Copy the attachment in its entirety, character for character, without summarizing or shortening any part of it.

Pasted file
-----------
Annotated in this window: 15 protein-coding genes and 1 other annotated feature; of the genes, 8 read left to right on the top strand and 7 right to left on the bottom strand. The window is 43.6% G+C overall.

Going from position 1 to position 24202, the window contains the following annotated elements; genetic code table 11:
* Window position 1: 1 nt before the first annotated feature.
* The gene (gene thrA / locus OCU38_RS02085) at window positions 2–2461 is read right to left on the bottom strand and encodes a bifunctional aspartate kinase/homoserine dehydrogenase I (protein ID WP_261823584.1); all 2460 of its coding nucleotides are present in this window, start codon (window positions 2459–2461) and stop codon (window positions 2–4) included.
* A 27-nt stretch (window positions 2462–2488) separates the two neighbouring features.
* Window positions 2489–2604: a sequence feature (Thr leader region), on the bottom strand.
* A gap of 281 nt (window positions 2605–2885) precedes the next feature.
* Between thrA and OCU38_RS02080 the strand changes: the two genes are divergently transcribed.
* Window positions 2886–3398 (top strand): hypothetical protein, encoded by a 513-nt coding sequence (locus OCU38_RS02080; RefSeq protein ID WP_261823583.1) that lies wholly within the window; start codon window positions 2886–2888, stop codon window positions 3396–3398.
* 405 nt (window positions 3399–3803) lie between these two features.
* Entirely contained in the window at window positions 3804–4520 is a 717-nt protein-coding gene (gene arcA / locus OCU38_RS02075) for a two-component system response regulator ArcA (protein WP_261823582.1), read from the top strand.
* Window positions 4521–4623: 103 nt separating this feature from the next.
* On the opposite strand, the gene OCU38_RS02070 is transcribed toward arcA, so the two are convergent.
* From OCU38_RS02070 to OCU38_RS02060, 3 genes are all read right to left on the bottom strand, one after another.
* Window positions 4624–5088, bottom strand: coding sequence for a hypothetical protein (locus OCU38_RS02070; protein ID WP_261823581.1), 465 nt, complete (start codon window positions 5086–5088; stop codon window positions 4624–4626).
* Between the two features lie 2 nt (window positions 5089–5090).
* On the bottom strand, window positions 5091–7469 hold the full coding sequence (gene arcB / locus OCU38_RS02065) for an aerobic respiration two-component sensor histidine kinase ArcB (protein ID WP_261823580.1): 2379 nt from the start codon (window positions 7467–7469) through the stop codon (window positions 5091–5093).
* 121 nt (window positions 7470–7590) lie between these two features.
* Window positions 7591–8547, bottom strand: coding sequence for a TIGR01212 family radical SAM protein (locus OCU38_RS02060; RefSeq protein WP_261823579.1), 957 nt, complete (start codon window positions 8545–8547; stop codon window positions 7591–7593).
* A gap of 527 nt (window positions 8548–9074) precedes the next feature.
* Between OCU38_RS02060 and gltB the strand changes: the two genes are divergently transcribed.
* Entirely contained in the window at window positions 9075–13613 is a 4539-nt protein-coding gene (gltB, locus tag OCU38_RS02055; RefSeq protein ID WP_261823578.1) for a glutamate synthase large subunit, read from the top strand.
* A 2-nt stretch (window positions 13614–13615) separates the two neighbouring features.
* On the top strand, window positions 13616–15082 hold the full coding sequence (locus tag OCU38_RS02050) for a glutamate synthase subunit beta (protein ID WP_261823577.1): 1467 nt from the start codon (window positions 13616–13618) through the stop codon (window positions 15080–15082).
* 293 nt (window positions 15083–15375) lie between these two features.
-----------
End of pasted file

Annotated in this window: 15 protein-coding genes and 1 other annotated feature; of the genes, 8 read left to right on the top strand and 7 right to left on the bottom strand. The window is 43.6% G+C overall.

Going from position 1 to position 24202, the window contains the following annotated elements; genetic code table 11:
* Window position 1: 1 nt before the first annotated feature.
* The gene (gene thrA / locus OCU38_RS02085) at window positions 2–2461 is read right to left on the bottom strand and encodes a bifunctional aspartate kinase/homoserine dehydrogenase I (protein ID WP_261823584.1); all 2460 of its coding nucleotides are present in this window, start codon (window positions 2459–2461) and stop codon (window positions 2–4) included.
* A 27-nt stretch (window positions 2462–2488) separates the two neighbouring features.
* Window positions 2489–2604: a sequence feature (Thr leader region), on the bottom strand.
* A gap of 281 nt (window positions 2605–2885) precedes the next feature.
* Between thrA and OCU38_RS02080 the strand changes: the two genes are divergently transcribed.
* Window positions 2886–3398 (top strand): hypothetical protein, encoded by a 513-nt coding sequence (locus OCU38_RS02080; RefSeq protein ID WP_261823583.1) that lies wholly within the window; start codon window positions 2886–2888, stop codon window positions 3396–3398.
* 405 nt (window positions 3399–3803) lie between these two features.
* Entirely contained in the window at window positions 3804–4520 is a 717-nt protein-coding gene (gene arcA / locus OCU38_RS02075) for a two-component system response regulator ArcA (protein WP_261823582.1), read from the top strand.
* Window positions 4521–4623: 103 nt separating this feature from the next.
* On the opposite strand, the gene OCU38_RS02070 is transcribed toward arcA, so the two are convergent.
* From OCU38_RS02070 to OCU38_RS02060, 3 genes are all read right to left on the bottom strand, one after another.
* Window positions 4624–5088, bottom strand: coding sequence for a hypothetical protein (locus OCU38_RS02070; protein ID WP_261823581.1), 465 nt, complete (start codon window positions 5086–5088; stop codon window positions 4624–4626).
* Between the two features lie 2 nt (window positions 5089–5090).
* On the bottom strand, window positions 5091–7469 hold the full coding sequence (gene arcB / locus OCU38_RS02065) for an aerobic respiration two-component sensor histidine kinase ArcB (protein ID WP_261823580.1): 2379 nt from the start codon (window positions 7467–7469) through the stop codon (window positions 5091–5093).
* 121 nt (window positions 7470–7590) lie between these two features.
* Window positions 7591–8547, bottom strand: coding sequence for a TIGR01212 family radical SAM protein (locus OCU38_RS02060; RefSeq protein WP_261823579.1), 957 nt, complete (start codon window positions 8545–8547; stop codon window positions 7591–7593).
* A gap of 527 nt (window positions 8548–9074) precedes the next feature.
* Between OCU38_RS02060 and gltB the strand changes: the two genes are divergently transcribed.
* Entirely contained in the window at window positions 9075–13613 is a 4539-nt protein-coding gene (gltB, locus tag OCU38_RS02055; RefSeq protein ID WP_261823578.1) for a glutamate synthase large subunit, read from the top strand.
* A 2-nt stretch (window positions 13614–13615) separates the two neighbouring features.
* On the top strand, window positions 13616–15082 hold the full coding sequence (locus tag OCU38_RS02050) for a glutamate synthase subunit beta (protein ID WP_261823577.1): 1467 nt from the start codon (window positions 13616–13618) through the stop codon (window positions 15080–15082).
* 293 nt (window positions 15083–15375) lie between these two features.